WATCH THE SERIES: Friday the 13th part 1

At this point, this is the longest that we’ve ever gone without a Friday the 13th film since the break between Jason Goes to Hell and Jason X in 1993 and 2001. But at one point, these movies owned the box office, with one nearly every summer from 1980-1989. Why did people love them so much? And what were they all about? That’s why we’re here.

Friday the 13th (1980)

After the success of John Carpenter’s Halloween, every studio wanted a piece of the horror pie, which to this point had been exploitation fodder. Paramount Pictures was first. Sure, critics salvaged the film, but after $40 million in profit, no one really cared.

Produced and directed by Sean S. Cunningham (Last House on the Left), this movie was envisioned as a roller coaster ride. The script came from Victor Miller, a soap opera scribe. And spoilers — but this movie doesn’t even really have Jason in it!

The movie starts in the summer of 1958 at Camp Crystal Lake, where two counselors sneak off and have sex before being killed. This sets up one of the many rules of slasher films: never fuck in the woods.

The camp closes for 21 years, but on Friday, June 13, 1979, that’s all about to change. That said, no one in the town wants it to happen. When Annie Phillips arrives in town, everyone treats her strangely or acts like Crazy Ralph (Walt Gorney, who shows up in the next film and was the narrator for Friday the 13th Part VII: The New Blood). She lasts for about five minutes, as she gets killed after her third hitchhike of the day. I’d say this is more of a warning against hitching in the late 1970s than I would serial killers in the woods.

The other counselors — Jack (Kevin Bacon!), Ned, Bill (Harry Crosby III, son of Bing), Marcie, Alice and Brenda (Laurie Bartram, The House of Seven Corpses) — and owner Steve Christy all show up to get the camp ready. This is where you’ll notice just how different fashion is. Becca and I have seen this live several times in a theater now and everyone laughs as soon as Steve shows up in his short shorts and bandana.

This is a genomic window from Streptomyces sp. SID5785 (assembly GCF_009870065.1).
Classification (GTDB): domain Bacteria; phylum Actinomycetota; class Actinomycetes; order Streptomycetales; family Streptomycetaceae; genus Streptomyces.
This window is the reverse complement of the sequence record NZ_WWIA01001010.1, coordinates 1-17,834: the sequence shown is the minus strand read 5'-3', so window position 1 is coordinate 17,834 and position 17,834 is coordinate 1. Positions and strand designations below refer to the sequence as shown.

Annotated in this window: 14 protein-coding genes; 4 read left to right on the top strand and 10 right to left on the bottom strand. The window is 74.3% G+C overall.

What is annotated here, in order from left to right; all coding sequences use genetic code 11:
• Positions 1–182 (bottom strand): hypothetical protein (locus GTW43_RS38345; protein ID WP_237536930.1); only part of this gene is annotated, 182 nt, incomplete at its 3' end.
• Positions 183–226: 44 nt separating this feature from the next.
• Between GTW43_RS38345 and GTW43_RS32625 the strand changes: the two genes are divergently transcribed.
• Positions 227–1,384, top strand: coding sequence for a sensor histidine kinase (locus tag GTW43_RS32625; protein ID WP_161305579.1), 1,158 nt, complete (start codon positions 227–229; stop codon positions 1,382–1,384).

Ned is killed pretty quickly, then Jack is killed with an arrow and Marcie takes an axe to the face. Brenda is murdered as she responds to the voice of a child. Steve gets killed on the way to camp. Before you know it, Alice and Bill are the only ones left, but Bill lasts pretty much seconds. Then we have another future slasher trope: every body is discovered, hung like trophies.

Now, we have our Final Girl: Alice, who ends up meeting Mrs. Vorhees, who tells the tale of how her son Jason drowned and the horrible counselors who allowed it to happen. Much like the giallo/pre-slasher film Torso, the movie now focuses on the battle between Alice and the real killer. Alice ends up beheading her and sleeping in a canoe. As the police arrive, she has a dream that Jason rises from the water to kill her. This scene wasn’t in the script, but special effects king Tom Savini thought a Carrie-like ending would be more powerful.

Another way that the film pays sort of homage to Italian filmmaking is in the snake scene. It was another Savini idea after an experience he had in his own cabin during filming. The snake in the scene? Totally real, including its on-screen death — someone alert Bruno Mattei!

Some trivia: the film was shot just outside Lou Reed’s farm. The rock star performed for the cast and even hung out with them! Sweet Jason?

To me, the film works because of how great Betsy Palmer is as Jason’s mom. It’s a fine film, but nowhere near the excesses that the series would grow into. This was also the start of critics really hating on slasher films. Gene Siskel was so upset about Betsy Palmer being in the film that he published her address in his column and encouraged people to write her and protest. Of course, he published the wrong address.

Friday the 13th Part 2 (1981()

Of course, there was going to be a sequel. Sean S. Cunningham refused to direct it because he was against the studio plan to bring Jason back from the dead. He said that it was too stupid and would never work. Hmm.